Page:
A nonsurgical technique for blood access in extracorporeal affinity adsorption of antibodies in rats.
Research output: Contribution to journal › Article
Monoclonal antibodies for targeting cytotoxic conjugates to tumor cells are currently being evaluated together with extracorporeal affinity adsorption. The aim of the adsorption was to reduce undesired side effects in normal organs and to increase the tumor-to-normal tissue ratios. This technique is also applicable to several other therapeutic areas such as immune-mediated disorders, that is, autoimmunity, allergy, and transplantation rejection. We describe an improved technique for extracorporeal affinity adsorption of radiolabeled biotinylated antibodies in rats. Blood access is established through the tail artery and tail vein, without surgical insertion of permanent catheters. This technique is simple, does not require surgery, and causes only minimal stress to the animals. In addition, experiments can be carried out on several animals simultaneously. This new technique is of considerable benefit for studying extracorporeal affinity adsorption in rats, as experiments can be carried out with negligible anatomical and physiological interventions, compared to previously used techniques.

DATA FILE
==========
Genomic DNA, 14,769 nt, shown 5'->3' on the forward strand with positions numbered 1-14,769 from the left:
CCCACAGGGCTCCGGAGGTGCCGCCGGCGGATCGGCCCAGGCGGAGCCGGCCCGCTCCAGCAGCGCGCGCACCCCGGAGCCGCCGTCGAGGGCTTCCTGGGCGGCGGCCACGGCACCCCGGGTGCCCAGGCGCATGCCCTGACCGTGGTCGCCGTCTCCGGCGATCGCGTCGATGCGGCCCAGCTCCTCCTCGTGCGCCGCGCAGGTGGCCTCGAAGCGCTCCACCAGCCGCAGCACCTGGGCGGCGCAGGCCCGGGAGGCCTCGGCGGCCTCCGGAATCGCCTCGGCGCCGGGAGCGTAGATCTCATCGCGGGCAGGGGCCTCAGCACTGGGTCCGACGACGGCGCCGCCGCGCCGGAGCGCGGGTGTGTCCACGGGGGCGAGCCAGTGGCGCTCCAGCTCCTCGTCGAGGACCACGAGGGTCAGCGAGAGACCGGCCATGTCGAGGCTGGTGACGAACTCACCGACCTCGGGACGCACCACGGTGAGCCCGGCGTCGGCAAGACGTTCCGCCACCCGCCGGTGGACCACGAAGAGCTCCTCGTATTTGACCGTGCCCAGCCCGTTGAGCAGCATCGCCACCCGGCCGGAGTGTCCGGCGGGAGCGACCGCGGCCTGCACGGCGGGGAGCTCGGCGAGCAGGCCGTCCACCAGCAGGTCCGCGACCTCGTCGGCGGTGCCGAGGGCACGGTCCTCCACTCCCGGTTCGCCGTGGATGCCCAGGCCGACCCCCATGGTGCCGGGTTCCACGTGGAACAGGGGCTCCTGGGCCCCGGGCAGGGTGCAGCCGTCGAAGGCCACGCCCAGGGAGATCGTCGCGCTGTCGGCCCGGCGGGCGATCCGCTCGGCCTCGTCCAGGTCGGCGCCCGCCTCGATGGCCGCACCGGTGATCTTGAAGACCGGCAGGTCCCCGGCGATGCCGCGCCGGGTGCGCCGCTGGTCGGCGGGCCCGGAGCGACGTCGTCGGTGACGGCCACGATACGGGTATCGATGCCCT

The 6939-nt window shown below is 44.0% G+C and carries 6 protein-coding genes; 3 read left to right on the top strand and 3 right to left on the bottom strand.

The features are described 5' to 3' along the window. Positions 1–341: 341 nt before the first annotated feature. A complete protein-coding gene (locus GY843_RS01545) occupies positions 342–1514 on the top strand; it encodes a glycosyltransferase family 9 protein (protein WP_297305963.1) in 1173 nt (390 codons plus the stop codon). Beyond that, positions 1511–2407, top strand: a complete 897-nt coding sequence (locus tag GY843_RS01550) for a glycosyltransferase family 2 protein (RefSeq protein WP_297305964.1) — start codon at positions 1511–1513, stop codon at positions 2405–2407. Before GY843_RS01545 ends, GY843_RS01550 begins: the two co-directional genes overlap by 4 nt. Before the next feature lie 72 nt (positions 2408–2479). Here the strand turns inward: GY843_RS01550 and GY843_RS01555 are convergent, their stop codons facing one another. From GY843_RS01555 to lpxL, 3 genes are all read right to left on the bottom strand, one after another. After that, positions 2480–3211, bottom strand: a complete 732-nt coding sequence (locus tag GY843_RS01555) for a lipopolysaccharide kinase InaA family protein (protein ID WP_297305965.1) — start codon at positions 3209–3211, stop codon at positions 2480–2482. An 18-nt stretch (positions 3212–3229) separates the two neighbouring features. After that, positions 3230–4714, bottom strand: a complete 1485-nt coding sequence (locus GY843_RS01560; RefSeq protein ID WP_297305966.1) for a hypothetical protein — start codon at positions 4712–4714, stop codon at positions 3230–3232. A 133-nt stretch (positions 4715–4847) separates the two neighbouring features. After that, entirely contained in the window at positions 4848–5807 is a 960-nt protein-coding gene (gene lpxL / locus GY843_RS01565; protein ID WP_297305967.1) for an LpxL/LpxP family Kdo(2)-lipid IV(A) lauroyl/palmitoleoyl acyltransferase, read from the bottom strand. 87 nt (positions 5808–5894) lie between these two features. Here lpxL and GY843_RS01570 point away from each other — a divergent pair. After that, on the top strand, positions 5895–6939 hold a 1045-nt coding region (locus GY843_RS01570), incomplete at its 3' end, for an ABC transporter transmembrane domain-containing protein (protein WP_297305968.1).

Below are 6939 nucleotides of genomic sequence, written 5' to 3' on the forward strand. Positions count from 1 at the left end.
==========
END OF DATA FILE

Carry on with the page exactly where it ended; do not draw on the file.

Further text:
|Research areas and keywords||
Subject classification (UKÄ) – MANDATORY
|Publication status||Published - 2007|
Related research output
Linda Mårtensson, 2008, Department of Clinical Sciences, Lund University. 120 p.
Research output: Thesis › Doctoral Thesis (compilation)